06 June, 2012

What a difference a day makes

As of 4pm Wednesday the Barwon has not yet peaked in Geelong. The estimated time has now been pushed out to sometime tonight or early tomorrow but the water level is definitely rising. (Updated Thursday 7th June roughly as waterlevels peaked just below the minor flood level of 2.5m, see photo below.)
Old Breakwater Bridge, Tuesday 5th June, 2:45pm

Old Breakwater Bridge, Wednesday 6th June, 1:45pm
Old Breakwater Bridge 7th June, 11:50am at peak water level

The 2 top photos were taken about a day apart, the latter just as VicRoads was preparing to close the bridge to traffic.
VLine train crossing the flooded Barwon River
I also took the opportunity to take some photos which I doubt have been seen before as the new Breakwater Bridge endures its first flooding event.
Rail bridge and Old Breakwater Bridge in flood 6th June
as seen from the new bridge
At other points along the river through Geelong, things were also progressing as they usually do. Below is the view from Queen's Park this afternoon:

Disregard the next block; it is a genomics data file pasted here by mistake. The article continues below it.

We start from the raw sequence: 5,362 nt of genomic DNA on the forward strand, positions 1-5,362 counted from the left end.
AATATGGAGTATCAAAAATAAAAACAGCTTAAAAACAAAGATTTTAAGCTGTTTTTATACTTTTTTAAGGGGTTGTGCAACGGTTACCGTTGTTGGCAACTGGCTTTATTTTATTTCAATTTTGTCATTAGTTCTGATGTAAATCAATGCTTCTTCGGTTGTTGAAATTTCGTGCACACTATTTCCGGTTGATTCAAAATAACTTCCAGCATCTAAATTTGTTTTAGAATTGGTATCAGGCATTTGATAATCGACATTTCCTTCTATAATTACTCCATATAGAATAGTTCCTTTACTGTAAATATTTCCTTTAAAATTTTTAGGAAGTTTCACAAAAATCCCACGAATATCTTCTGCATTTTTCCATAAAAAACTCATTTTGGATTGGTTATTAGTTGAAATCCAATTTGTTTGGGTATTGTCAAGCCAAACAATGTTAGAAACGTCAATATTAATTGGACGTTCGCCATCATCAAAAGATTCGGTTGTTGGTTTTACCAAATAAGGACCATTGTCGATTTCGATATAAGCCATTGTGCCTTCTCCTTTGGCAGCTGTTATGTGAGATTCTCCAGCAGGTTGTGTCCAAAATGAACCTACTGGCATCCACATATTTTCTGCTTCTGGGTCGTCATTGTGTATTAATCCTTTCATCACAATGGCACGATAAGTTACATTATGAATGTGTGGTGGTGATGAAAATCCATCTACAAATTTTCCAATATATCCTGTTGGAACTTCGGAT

Queen's Park in flood from above
Elsewhere, the path opposite the rowing sheds was under water by this morning, the mill race at the paper mill was overflowing:
The paper mill at Buckley Falls
and a little upstream, the Bunyip Pool was well on the way to becoming a turbulent mass of water:
Water levels rising at the Bunyip Pool, 6th June, 2012
I also noticed that the resident bird life has been quick to take advantage of what I assume is an increase in available food sources as insects and perhaps even fish are driven from their normal homes.
One of a pair of pelicans catching breakfast in the shallows of the
flood waters this morning near the Moorabool Street Bridge

Mudlark with an insect driven out by the rising waters
As of Friday morning, water levels are receding. As predicted, the river peaked in Geelong around midday Thursday  at 2.42m just below the minor flood level (2.5m). Earlier predictions of about 2.8m were not realized.
Whilst this is by no means a record-breaking flood event, there are still some interesting statistics which have arisen from the recent weather. The Geelong Advertiser carried an article today which pointed out that the rain which fell between Sunday afternoon and Tuesday (about 61mm) was the largest in a 3 day period in June since 1952, which it will be remembered, was the year of Geelong's "great flood". The rainfall on Monday also approached the record for the single wettest June day on record which occurred on 1st June, 1939.
However, with no further significant rain forecast for the present, river height records of the past are safe for now.

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